There were experimental buses built in the 1950s, called “gyrobuses”, and were used in Yverdon, Switzerland. Also, prototype cars have been built on this principle. New materials, such as carbon fibers, make them more usable and potent. In fact, the stronger the flywheel’s material is, the higher the rotational speed and the energy it can store. That is the only serious limitation and danger of flywheels. It can break into pieces if spun too quickly.

Mechanical batteries are also time-resistant. An ECE reseacher, Dr. Mark Flynn, from the University of Texas at Austin, designed a flywheel system that could last 20 years of continuous usage.

NASA G2 Flywheel
NASA G2 Flywheel

“Flynn’s design captures the braking energy and uses it for the next hoist. More importantly, the addition of a flywheel energy storage system lowers the peak power requirements which saves energy during idle periods. Field tests in China showed that when operators used a genset appropriate for the reduced power requirements and added a mechanical battery, fuel consumption went down by 38%, with significant reductions in NOx and PM emissions.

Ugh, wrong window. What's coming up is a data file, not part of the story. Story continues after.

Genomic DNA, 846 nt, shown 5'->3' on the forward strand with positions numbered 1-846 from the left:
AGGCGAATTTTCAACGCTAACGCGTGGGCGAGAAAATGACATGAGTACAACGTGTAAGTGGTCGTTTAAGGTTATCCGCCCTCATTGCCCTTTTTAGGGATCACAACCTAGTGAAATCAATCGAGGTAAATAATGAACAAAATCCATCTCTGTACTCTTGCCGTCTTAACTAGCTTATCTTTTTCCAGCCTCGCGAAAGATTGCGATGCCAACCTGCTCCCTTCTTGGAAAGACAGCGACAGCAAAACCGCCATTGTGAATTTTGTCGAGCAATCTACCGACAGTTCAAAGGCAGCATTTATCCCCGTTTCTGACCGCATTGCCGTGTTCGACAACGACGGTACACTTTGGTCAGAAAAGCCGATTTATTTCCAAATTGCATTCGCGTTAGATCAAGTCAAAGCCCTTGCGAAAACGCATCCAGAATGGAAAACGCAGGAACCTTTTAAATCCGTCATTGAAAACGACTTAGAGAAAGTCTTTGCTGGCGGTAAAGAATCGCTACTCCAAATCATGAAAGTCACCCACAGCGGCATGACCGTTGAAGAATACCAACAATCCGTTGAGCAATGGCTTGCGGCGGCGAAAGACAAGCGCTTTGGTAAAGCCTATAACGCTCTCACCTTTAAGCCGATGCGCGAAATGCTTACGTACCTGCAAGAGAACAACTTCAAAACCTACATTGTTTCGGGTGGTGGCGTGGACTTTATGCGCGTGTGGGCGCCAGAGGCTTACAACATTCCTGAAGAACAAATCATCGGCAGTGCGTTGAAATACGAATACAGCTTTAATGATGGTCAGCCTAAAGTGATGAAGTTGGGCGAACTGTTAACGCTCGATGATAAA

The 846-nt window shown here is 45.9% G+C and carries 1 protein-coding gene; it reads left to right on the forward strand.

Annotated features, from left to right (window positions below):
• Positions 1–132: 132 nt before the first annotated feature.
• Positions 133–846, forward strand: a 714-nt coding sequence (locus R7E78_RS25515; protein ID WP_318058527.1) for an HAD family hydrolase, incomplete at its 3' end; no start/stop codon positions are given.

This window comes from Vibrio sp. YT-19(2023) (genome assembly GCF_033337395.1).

Flynn’s flywheel motor controller is also replacing the industrial batteries used by mission-critical data centers and hospitals. “Industrial batteries are less expensive initially than a flywheel, but when you factor in maintenance and having to pay for more charge than you need to avoid frequent battery replacement a flywheel-based solution can be considerable less expensive,” says Flynn. “A VYCON flywheel will last 20 years and eliminates the problem of what to do with 200 large-scale toxic lead-acid batteries.”